Update: Hike CEO Kavin Bharti Mittal has officially confirmed this investment. He also claimed that Hike has now crossed 35 million registered users with over 50% active every month. Around 90% users are from India of which over 80% of users are below 25 years.

This essentially means that Hike has at least 17.5 million monthly active users (MAUs) globally and around 16 million MAUs in India, as per our calculations. Earlier this week, WhatsApp had claimed to have close to 65 million monthly active users in India.

The company mentions that it is also handling over 10 billion messages per month including over 3 billion stickers. It is also apparently adding 300,000 registered users on a daily basis.

Earlier (Aug 26)Hike a mobile messaging application incubated by Bharti Softbank (BSB), has raised $65 million from Tiger Global, with participation from BSB, reports the Economic Times, citing sources. MediaNama contacted Kavin Bharti Mittal, CEO of Hike, for confirmation, but haven’t received a response yet. ET reports that BSB had invested $20 million into the company so far.


Hike has features unique to it, such as a Hidden mode which allows users to hide private chats, and make them accessible only via a password, apart from last-seen privacy (countering a Whatsapp feature that allows people to see when someone has been online last), and big file transfers of up to 100 MB.

As of June 2014, Hike had crossed the 20 million registered users mark, adding 5 million users in 3 months. In July 2014, it said it was adding 300,000 new users every day. However, the company has consistently declined to disclose the number of active users on the platform. Among its competitors, which include Line and WeChat as well, only WhatsApp discloses the number of active users. WhatsApp announced recently that it had almost 65 million active users in India. Only Daily and Monthly active users are relevant for comparative purposes, since there are those like me who had registered for Hike, but have since uninstalled it.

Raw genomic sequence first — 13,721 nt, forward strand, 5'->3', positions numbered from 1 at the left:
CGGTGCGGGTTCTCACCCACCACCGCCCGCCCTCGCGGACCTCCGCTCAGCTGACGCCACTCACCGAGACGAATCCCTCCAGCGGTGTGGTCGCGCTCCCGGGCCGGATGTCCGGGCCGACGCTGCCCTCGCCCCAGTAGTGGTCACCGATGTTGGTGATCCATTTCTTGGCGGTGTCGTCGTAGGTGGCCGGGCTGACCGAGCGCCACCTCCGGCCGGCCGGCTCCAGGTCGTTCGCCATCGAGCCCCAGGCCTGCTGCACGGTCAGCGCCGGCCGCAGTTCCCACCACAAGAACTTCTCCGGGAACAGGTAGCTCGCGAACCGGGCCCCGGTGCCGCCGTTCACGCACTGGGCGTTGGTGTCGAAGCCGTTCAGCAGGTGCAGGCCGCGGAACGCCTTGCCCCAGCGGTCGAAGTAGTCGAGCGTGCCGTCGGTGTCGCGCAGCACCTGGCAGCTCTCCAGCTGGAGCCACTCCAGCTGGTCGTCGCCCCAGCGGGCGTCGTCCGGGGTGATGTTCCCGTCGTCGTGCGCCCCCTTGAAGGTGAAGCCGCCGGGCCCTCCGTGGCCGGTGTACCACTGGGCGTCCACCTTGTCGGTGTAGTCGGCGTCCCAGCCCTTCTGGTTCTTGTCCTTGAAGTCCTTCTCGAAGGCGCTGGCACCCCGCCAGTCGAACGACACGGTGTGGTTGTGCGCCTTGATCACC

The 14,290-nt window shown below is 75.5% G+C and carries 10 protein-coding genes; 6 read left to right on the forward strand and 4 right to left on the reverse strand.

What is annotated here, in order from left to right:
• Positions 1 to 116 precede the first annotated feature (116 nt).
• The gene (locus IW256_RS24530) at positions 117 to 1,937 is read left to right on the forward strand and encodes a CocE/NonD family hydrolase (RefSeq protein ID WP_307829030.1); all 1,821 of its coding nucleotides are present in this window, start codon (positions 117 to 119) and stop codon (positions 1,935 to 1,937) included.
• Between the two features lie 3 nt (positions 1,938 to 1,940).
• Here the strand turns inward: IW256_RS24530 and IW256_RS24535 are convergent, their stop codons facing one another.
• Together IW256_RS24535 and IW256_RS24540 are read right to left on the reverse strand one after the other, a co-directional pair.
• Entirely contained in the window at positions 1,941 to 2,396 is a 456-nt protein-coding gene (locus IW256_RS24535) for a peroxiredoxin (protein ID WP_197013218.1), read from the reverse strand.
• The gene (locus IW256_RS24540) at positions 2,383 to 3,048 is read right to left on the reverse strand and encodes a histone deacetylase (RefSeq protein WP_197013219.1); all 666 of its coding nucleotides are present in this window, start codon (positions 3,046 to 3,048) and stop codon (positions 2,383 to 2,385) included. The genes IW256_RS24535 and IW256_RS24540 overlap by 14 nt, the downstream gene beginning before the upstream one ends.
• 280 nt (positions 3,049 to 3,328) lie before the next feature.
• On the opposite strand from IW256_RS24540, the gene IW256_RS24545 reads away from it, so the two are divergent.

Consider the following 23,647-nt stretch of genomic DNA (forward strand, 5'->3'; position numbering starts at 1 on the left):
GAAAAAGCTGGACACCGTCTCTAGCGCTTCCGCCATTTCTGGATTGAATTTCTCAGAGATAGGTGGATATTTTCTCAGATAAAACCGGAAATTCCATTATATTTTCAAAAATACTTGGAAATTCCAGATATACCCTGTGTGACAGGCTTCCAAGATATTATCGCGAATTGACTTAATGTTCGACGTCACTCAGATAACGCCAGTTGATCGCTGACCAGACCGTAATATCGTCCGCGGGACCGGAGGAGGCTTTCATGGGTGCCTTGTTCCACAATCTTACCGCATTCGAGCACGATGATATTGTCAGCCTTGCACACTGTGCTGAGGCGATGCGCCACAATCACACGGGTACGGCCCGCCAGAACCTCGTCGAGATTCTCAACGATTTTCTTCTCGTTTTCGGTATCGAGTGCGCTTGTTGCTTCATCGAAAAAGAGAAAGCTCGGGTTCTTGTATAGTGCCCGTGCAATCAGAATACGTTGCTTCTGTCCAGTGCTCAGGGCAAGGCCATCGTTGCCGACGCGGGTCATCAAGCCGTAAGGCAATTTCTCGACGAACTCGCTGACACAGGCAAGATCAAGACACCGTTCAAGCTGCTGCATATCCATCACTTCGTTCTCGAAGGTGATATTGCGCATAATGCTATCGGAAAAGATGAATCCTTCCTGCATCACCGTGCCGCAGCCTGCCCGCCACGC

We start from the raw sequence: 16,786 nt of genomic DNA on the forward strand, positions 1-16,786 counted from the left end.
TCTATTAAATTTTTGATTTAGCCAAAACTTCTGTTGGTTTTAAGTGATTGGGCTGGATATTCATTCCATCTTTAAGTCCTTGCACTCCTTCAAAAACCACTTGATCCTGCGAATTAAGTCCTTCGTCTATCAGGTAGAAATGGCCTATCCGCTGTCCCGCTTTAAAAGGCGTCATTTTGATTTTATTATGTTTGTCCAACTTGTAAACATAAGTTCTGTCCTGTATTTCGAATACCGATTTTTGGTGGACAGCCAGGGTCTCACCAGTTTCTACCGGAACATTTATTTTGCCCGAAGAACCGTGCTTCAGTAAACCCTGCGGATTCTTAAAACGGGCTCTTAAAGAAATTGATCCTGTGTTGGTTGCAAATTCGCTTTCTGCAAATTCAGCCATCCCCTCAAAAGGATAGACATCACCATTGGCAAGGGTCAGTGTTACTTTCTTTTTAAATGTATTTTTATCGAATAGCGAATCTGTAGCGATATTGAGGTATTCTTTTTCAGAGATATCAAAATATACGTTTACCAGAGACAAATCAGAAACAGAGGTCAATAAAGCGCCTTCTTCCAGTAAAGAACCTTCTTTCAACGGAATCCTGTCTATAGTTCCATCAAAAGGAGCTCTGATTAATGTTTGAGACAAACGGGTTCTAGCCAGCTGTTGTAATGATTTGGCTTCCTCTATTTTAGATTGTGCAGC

Hike first need to drive registered users, and then try and keep those users active. The virtuous cycle is tough and expensive to set up, but once it gets going, it’s difficult to get people to change.

The company has done used smart TV campaigns, but also emulated the referral system similar to what Dropbox used, by offering users freebies in exchange for promoting the service to others, in order to acquire users. This has been fairly spammy, and telecom operators like Airtel, which is also a Bharti group company, decline to entertain spam complaints against Hike. This allows the company to encourage spam to proliferate. Hike has also set up a do-not-invite registry of its own, something that we had suggested.